Patent Reform Is Only Bad For Startups Who Rely On Patent Law

from the patents-are-not-a-business-model dept

There are some news reports coming out about "small inventors" and "startups" coming out against patent reform, but when you read between the lines, that's not what's happening at all. What's happening is that a few entrepreneurs who have relied heavily on patents as part of their business model are coming out against patent reform. That's not surprising. After all, this form of government protectionism did help them. However, that does not mean that it's good for society or promoting innovation overall (which is the purpose of the patent system). There is no single view from startups. If a startup's business model is going to rely on patents, then obviously they'll want stronger patent protection. However, plenty of startups these days don't rely on patent protections, and focus on other types of business models instead. For them, patents are a real worry -- because even as they innovate, they always need to be wary of some no-name, no-product company suddenly suing them for actually building a product people want. So, while the press and some lobbyists will spin the press conference as "startups" against patent reform or even (as they're trying to say) "startups" vs "big tech companies," it's really "startups who rely on patents" vs companies who recognize they don't need patents to innovate.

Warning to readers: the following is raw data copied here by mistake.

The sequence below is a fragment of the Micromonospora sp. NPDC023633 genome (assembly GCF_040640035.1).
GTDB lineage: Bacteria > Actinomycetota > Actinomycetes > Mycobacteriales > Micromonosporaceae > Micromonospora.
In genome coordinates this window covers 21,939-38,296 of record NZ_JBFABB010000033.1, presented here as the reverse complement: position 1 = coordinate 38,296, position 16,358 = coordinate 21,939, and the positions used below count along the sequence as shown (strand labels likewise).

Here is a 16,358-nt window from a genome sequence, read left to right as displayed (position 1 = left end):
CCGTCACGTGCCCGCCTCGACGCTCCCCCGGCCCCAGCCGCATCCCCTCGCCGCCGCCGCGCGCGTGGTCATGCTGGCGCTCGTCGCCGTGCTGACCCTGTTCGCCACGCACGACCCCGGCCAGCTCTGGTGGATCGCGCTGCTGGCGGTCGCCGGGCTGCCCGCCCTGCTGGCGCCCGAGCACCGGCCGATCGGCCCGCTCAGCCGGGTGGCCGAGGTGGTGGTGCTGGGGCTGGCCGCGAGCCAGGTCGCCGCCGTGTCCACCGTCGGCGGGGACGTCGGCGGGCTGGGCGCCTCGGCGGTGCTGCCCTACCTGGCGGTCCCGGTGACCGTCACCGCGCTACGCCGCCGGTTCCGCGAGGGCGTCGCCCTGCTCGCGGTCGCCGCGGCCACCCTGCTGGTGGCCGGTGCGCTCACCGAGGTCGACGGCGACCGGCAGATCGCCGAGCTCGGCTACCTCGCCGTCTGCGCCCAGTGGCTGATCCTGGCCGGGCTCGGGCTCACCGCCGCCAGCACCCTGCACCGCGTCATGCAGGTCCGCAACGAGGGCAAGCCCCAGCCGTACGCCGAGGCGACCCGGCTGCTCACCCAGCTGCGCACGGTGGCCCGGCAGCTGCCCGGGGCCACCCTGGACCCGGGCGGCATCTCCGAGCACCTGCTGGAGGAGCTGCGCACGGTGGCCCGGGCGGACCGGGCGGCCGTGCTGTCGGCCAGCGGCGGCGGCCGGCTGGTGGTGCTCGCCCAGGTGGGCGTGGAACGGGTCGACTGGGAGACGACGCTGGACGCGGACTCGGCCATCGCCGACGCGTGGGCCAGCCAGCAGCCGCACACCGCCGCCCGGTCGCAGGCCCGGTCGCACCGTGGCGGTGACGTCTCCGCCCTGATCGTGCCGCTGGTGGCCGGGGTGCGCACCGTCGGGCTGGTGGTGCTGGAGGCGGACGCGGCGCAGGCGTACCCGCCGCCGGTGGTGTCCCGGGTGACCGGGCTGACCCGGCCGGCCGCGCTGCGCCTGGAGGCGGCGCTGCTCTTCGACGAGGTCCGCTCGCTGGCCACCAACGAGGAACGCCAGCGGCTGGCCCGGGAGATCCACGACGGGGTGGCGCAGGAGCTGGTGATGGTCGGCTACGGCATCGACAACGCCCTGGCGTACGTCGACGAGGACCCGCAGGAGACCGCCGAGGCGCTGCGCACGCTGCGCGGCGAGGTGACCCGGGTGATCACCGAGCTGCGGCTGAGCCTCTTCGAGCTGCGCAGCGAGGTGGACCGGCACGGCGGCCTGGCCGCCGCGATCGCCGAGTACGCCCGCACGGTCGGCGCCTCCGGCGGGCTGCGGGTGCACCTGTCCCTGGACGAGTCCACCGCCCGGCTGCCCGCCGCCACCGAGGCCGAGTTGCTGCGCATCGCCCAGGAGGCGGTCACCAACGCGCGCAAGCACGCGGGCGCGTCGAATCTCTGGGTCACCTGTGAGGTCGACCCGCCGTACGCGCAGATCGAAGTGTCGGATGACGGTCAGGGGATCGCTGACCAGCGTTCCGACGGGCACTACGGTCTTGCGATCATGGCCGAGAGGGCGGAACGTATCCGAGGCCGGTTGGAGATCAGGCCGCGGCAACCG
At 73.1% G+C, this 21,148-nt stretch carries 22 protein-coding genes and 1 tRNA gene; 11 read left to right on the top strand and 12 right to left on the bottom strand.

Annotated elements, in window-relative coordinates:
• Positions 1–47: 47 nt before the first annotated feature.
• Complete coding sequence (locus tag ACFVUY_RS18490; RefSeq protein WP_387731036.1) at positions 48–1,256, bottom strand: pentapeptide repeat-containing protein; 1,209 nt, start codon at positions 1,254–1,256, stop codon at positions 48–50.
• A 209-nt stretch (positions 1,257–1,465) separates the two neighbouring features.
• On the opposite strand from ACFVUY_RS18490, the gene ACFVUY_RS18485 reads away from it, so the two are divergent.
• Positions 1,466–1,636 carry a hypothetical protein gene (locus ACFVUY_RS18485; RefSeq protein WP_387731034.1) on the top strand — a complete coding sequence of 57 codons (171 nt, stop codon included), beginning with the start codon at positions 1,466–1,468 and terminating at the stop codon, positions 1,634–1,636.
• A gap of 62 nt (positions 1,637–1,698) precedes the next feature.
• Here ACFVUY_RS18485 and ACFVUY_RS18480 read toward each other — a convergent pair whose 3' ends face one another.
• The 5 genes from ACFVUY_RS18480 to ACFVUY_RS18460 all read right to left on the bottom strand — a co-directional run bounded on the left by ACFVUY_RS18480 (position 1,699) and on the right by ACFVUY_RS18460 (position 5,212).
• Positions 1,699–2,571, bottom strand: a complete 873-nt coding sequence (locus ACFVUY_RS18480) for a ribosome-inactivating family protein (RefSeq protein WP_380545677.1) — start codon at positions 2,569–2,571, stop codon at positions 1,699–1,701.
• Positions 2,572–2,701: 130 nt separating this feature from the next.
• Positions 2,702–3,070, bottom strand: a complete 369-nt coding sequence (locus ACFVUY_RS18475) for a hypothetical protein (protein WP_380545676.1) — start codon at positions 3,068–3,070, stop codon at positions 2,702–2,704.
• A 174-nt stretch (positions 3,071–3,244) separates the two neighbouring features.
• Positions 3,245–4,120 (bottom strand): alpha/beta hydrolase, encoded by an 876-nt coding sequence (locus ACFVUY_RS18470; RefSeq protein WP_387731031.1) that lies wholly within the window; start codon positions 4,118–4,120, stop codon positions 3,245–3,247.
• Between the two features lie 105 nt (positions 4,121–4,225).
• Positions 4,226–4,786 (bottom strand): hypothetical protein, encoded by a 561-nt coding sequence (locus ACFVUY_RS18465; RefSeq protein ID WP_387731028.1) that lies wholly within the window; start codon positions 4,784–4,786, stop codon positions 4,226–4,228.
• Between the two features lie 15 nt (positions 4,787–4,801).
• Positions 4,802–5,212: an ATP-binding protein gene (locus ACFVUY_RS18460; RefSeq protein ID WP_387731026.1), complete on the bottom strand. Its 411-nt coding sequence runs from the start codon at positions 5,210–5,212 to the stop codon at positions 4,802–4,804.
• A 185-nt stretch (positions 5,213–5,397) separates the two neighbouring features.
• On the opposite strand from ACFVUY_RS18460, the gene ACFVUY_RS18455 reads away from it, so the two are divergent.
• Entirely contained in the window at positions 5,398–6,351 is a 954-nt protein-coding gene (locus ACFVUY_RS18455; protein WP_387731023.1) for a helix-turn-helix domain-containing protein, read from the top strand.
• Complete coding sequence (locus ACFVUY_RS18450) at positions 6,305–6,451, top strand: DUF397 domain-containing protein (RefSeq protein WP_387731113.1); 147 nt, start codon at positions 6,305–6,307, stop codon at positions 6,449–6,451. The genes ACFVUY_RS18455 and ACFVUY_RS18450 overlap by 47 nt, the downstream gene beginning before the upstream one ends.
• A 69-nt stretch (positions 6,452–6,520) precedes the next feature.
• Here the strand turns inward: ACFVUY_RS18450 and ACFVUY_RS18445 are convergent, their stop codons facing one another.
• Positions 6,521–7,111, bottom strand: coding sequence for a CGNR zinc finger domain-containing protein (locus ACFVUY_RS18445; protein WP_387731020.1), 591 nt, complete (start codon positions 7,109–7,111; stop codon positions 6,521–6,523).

Filed Under: dean kamen, inventors, patent reform, patents, steve perlman


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  1. identicon
    Steve, 21 Sep 2007 @ 9:22am

    You're obviously wrong on this

    When we tech entrepreneurs go out and pitch our startup ideas to investors, inevitably they want to see that we have filed patents to provide some measure of protection against larger software or electronics companies simply copying what we've done. Patent filings are a pre-requisite for tech startups. To the extent huge corporations don't have to worry about infringing startups' patents, life gets much harder for tech startups, and investors should and will shy away from investing in tech startups. If there's a legal way to distinguish "real inventors" from patent trollers, or to treat "real technology startups" from guys just trying to stake out IP territory, that's worth exploring, but I haven't seen any attempt to make those kinds of distinctions yet. If we took the extreme position of simply eliminating the ability for startups to protect their inventions, we'll be making a very big mistake.

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